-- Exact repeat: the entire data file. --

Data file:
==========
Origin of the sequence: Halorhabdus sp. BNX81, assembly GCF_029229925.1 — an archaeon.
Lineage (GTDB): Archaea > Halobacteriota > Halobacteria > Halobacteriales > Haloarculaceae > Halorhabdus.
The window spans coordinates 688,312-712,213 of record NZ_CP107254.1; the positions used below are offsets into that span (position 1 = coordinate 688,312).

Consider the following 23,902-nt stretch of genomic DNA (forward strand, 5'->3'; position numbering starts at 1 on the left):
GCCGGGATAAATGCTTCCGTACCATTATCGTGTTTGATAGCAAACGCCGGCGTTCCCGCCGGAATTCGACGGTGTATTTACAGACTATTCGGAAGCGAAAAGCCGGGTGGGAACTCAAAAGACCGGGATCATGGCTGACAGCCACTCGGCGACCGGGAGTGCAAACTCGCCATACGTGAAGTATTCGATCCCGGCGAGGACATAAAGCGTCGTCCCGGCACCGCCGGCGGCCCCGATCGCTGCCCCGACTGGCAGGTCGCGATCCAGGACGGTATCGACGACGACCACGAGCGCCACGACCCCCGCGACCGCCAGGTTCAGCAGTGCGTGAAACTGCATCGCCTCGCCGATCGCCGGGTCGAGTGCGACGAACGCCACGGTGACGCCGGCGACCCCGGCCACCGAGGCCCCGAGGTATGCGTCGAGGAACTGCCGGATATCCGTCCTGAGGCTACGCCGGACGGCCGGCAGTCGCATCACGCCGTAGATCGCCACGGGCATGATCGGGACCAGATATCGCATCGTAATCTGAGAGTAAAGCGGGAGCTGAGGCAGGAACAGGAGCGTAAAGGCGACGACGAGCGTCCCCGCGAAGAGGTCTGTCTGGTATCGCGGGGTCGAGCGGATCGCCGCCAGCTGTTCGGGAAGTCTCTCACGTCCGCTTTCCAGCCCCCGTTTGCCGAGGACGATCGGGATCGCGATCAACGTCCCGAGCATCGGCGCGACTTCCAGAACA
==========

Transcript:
Origin of the sequence: Halorhabdus sp. BNX81, assembly GCF_029229925.1 — an archaeon.
Lineage (GTDB): Archaea > Halobacteriota > Halobacteria > Halobacteriales > Haloarculaceae > Halorhabdus.
The window spans coordinates 688,312-712,213 of record NZ_CP107254.1; the positions used below are offsets into that span (position 1 = coordinate 688,312).

Consider the following 23,902-nt stretch of genomic DNA (forward strand, 5'->3'; position numbering starts at 1 on the left):
GCCGGGATAAATGCTTCCGTACCATTATCGTGTTTGATAGCAAACGCCGGCGTTCCCGCCGGAATTCGACGGTGTATTTACAGACTATTCGGAAGCGAAAAGCCGGGTGGGAACTCAAAAGACCGGGATCATGGCTGACAGCCACTCGGCGACCGGGAGTGCAAACTCGCCATACGTGAAGTATTCGATCCCGGCGAGGACATAAAGCGTCGTCCCGGCACCGCCGGCGGCCCCGATCGCTGCCCCGACTGGCAGGTCGCGATCCAGGACGGTATCGACGACGACCACGAGCGCCACGACCCCCGCGACCGCCAGGTTCAGCAGTGCGTGAAACTGCATCGCCTCGCCGATCGCCGGGTCGAGTGCGACGAACGCCACGGTGACGCCGGCGACCCCGGCCACCGAGGCCCCGAGGTATGCGTCGAGGAACTGCCGGATATCCGTCCTGAGGCTACGCCGGACGGCCGGCAGTCGCATCACGCCGTAGATCGCCACGGGCATGATCGGGACCAGATATCGCATCGTAATCTGAGAGTAAAGCGGGAGCTGAGGCAGGAACAGGAGCGTAAAGGCGACGACGAGCGTCCCCGCGAAGAGGTCTGTCTGGTATCGCGGGGTCGAGCGGATCGCCGCCAGCTGTTCGGGAAGTCTCTCACGTCCGCTTTCCAGCCCCCGTTTGCCGAGGACGATCGGGATCGCGATCAACGTCCCGAGCATCGGCGCGACTTCCAGAACA